State Seeks Public Input On Spending Groundfish Disaster Aid
A sparse crowd filled the Waypoint Event Center in downtown New Bedford for a public discussion on how to spend nearly $7 million in federal relief aid for local commercial groundfishermen.
The Massachusetts Division of Marine Fisheries is meeting with three other port communities (Gloucester, Plymouth, Chatham) this week to gauge thoughts on a draft developed by a working group on June 30th in Gloucester.
The draft includes up to $6 million to go toward direct aid to federally licensed commercial groundfishermen, with some restrictive criteria to determine who is eligible. Some of that money could also go toward increased fishing opportunities and at-sea monitoring costs.
Sector 13 manager John Harren the costs of having observers on vessels, which will become the burden of the industry starting as early as August, is just too high for his men to make a profit.
"It's a very sad state of affairs the fishing fleet in New Bedford will be depleted one more time because of consolidation and high costs. The industry is willing to take observers but they just can't afford to pay for them," Harren said.
He adds that many of his 22 fishermen will turn to other species of fish if the observation regulations on groundfish remain in place as-is.
The National Marine Fisheries Service estimates the average cost of an observer to be $710 per day aboard a vessel and $2.64 million annually nationwide.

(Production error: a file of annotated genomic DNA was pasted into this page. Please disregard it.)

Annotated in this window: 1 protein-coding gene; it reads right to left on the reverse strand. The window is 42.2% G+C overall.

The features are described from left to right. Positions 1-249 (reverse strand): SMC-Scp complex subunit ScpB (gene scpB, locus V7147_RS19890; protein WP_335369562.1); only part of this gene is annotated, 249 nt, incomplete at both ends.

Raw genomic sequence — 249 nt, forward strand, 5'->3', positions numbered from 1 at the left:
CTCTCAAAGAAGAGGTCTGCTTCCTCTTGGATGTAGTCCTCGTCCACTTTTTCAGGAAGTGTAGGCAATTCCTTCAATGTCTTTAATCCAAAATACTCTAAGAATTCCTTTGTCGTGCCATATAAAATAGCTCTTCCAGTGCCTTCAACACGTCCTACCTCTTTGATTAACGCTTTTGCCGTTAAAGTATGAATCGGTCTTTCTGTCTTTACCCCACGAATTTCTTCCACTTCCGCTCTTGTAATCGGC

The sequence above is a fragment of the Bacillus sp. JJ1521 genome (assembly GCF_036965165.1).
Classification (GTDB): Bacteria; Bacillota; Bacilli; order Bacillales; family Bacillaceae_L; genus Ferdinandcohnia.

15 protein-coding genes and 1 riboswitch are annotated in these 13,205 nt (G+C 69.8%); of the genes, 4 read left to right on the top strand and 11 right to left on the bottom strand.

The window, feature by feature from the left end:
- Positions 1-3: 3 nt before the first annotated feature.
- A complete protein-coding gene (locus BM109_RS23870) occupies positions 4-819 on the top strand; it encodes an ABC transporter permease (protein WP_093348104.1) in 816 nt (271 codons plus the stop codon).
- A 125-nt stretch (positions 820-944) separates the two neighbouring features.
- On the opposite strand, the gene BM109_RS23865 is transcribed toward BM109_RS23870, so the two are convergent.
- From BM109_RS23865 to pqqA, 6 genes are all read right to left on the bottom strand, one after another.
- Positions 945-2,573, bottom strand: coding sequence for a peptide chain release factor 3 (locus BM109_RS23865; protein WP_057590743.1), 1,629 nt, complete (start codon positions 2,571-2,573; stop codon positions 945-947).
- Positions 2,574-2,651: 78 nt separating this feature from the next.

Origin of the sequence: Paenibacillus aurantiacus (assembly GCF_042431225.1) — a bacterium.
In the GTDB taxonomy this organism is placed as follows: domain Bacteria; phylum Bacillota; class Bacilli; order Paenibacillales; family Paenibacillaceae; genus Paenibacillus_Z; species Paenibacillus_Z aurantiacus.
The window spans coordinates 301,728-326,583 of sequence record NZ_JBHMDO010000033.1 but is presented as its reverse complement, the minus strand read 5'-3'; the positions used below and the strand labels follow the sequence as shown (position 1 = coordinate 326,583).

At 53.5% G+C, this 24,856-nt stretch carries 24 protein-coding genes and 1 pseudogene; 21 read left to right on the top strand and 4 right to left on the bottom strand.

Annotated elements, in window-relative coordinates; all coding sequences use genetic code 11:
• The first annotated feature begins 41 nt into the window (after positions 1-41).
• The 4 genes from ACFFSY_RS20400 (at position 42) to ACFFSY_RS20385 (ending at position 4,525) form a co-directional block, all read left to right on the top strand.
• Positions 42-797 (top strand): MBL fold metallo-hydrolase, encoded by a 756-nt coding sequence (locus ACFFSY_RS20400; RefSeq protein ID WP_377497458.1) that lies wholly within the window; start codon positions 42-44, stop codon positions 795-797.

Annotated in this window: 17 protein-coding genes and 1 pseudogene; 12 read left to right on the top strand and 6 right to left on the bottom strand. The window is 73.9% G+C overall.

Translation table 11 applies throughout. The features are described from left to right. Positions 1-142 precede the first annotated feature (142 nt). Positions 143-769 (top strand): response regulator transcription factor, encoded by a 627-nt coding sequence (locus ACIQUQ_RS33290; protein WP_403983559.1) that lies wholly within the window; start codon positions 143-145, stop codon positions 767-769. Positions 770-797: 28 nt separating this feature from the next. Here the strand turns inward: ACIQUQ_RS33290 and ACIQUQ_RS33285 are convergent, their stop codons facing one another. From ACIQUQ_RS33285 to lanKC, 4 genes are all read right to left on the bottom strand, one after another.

Harren also mentioned that active fishermen aren't attending public meetings like this one because they feel like their thoughts have no effect on decisions.
Another use for some of the funds is expected to go toward an industry based survey of cod stock in the Gulf of Maine. David Pierce, acting director for DMF, says $450,000 is to be put toward the three-year study in the southwestern potion of the gulf.
Pierce says many fishermen have little faith in the studies previously conducted by the Northeast Fisheries Science Center, which has been echoed by other industry leaders. Pierce says this new study should help re-build those bridges.
"We have every expectation that we're going to get very useful information that will assist the Northeast Fisheries Science Center with their assessments and they're going to be using it and embracing it," Pierce said.
Governor Charlie Baker is also said to be on board, already allocating $250,000 toward the project.
Public comment is open until August 7th, and a final proposal is expected to be submitted next month as well.